Oh and while we are living in this long day, why not delve into another segmented little rant of mine?

[Left with a] Hard-on:

We all know what that means – and I have to say (literally and figuratively) that its an unpleasant feeling. So what to do when the other party withdraws prematurely and you are left…er.. hard [and] or dry!
You can find a [scrape] goat to ‘ride’ the storm and make some end result visible, or you can just relieve yourself and sleep easy.

That is where:

Collateral damage comes in:

n : (euphemism) inadvertent casualties and destruction inflicted on civilians in the course of military operations

Like I said, its gonna be a long day!

I’ll be back when the current IT geek trying to upgrade me to Windows XP (not source of current problem, but ABOUT TIME TOO) is done with me!

It wasnt me :(


I have ‘beef’ with my phone, the text messaging function to be exact. If it hadn’t already fallen and broken once accidentally, I would show it what it means to be bang‘ out of order’

See, my intelligent phone supposedly stores all the ‘strange’ new words that you use, so next time you type the characters, it will easily give you the option of using said word – just like any other phone you guys have, right?

Well, then there is the other option where when you type ‘home’ you have the option of good, hood, gone etc – you know the drill.

A couple of points of note:

In most of my texts, I use the words ‘in’ ‘go’ etc – and supposedly my phone is supposed to offer me the option of using that combination the next time I want to type that – eg, if I typed ‘in’ last, it will be the first option offered, as opposed to ‘go’ – which uses the same combination of keys. Nothing new or strange there.

Now, on that same combination, I always get offered the word ‘ho’ as the first option. Every time. Which to my knowledge I have never used either in a text message or in conversation with anyone. My phone, being the intelligent ‘thing’ that it purports to be, got that word from? And what is even more worrying is, why does it always come up – how many times have I had to choose the next word and bypass ‘ho’– what is wrong with this gadget? Moreso what is it trying to tell me?

That is not even half-bad – most of us use the word ‘cool’ right? Well, whenever I type cool on my phone, it has the elongated word ‘Coolangatta’ offered as an option – WTF? I mean, has anyone ever met anyone who says Coolangatta?

Until today I thought it was just an annoyance, until I googled said word and found it’s actually a place in Australia. Now, how? (KM, 2006).

Oh you haven’t heard the last of this – not even close. Now, if I type my name, right? Don’t dare laugh even if you cant help it… apparently, I am a Martian… :D :D :D :D :D Mara 55.. I mean, its alright to be labelled an alien by the world, but isn’t my phone supposed to be, like, on my side or something? And you don’t even want me to tell you what comes up when I type my Surname – my dad would throw the phone out of the window.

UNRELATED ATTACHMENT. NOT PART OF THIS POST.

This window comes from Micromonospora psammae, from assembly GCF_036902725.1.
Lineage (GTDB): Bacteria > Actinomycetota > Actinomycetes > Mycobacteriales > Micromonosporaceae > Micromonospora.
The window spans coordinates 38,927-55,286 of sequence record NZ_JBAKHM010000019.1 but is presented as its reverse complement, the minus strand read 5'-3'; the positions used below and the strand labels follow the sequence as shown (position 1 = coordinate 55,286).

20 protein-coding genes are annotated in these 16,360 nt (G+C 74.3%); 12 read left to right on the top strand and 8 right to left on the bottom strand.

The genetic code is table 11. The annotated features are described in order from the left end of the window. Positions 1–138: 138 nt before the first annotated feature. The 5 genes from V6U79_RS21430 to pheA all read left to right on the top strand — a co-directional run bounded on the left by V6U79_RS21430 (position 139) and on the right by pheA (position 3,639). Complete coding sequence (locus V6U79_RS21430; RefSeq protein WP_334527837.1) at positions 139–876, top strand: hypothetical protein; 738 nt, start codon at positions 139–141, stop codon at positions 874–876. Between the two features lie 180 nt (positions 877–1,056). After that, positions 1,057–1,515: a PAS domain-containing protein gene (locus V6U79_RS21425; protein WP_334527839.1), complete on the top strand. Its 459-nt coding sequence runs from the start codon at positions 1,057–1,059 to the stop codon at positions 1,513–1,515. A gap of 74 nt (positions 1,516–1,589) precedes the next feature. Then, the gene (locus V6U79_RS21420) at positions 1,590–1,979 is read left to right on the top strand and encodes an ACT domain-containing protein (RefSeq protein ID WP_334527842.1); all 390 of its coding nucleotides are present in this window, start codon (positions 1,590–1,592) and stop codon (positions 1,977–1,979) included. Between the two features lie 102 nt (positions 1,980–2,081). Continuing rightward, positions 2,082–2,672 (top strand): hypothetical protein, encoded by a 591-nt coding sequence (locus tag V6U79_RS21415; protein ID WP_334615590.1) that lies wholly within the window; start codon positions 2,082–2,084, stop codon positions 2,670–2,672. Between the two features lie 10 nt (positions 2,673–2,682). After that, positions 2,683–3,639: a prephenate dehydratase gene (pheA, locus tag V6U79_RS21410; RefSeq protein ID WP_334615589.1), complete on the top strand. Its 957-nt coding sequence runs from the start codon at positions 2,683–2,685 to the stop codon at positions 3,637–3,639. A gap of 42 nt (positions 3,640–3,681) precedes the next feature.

Somebody else’s name has options like: Narcotic, Nasal, Obscene, Mascot – :D :D I am soooo dead people :D

Not fair I tell you

I call this T-Rex – the rise of the machines (only Nick should get that reference)

Lets see who else gets it first.

So please share the most embarrassing things you have encountered while sending or receiving text messages..

Both ………isssssss a monologue and the reverse do not count, although they make everybody’s day…

Fiction, It wasnt me :(

KBW, Anonymity and Spreading the Love

:D :D :D

Hello my dear readers (and commenters, and Nick)

When KBW was started it’s aim was to unite Kenyan bloggers and give them a central home (KuL).The one thing we have in common is that we are Kenyans, and although we are united on KBW off-line most of us wouldn’t know each other from Forrest Gump.

I did not know any other blogger personally before I joined, but that has since changed. We now have blog meet-ups, personal interactions, and sometimes you read someone’s blog and you realise they sound familiar and when you contact them, Hey Presto – they are that ex you would rather they not know who you are (eh Farmgal?)

So I had an Aha! moment this morning .. (wavy lines and sinister music..)

Seeing as you lot voted me the most interactive blogger (Fanks! :D ) I decided to lift it a notch (and probably get that vote again next year) and do some different interaction.

My brainwave of the week?

I have a card – just a regular greeting card, that I want to collect signatures off as many KBW bloggers across the world as I can.


It is my belief that we each know at least one blogger personally in KBW, so what I will do is send this card to one of you, when you receive it, sign it and then send it to someone else and so on. And yes, I want it back, sooner rather than later.
(Think that birthday card that is passed round the office for people to sign, without the £5.00 for the present)



1. Your anonymity is not under threat – you don’t need to put any personal details on the card – all I need is for you to sign your blog name on it – and preferably but not mandatory where you are based. E.g. Guessaurus, London England, NicholasGichu, Nyeri on Monday.

2. The easiest way for this to go round is to start with the nearest person locally – e.g. I will send this to the blogger I know their address in England, where it takes a day for surface mail to be delivered from one corner of the UK to another, so they will have it tomorrow, sign it and send it on to someone else, preferably in the UK so by Friday or Monday at the latest two or three people will have received and signed it. Then the last person this end can send it abroad – so lets do one country at a time if possible. I want it to go round the easiest route if possible.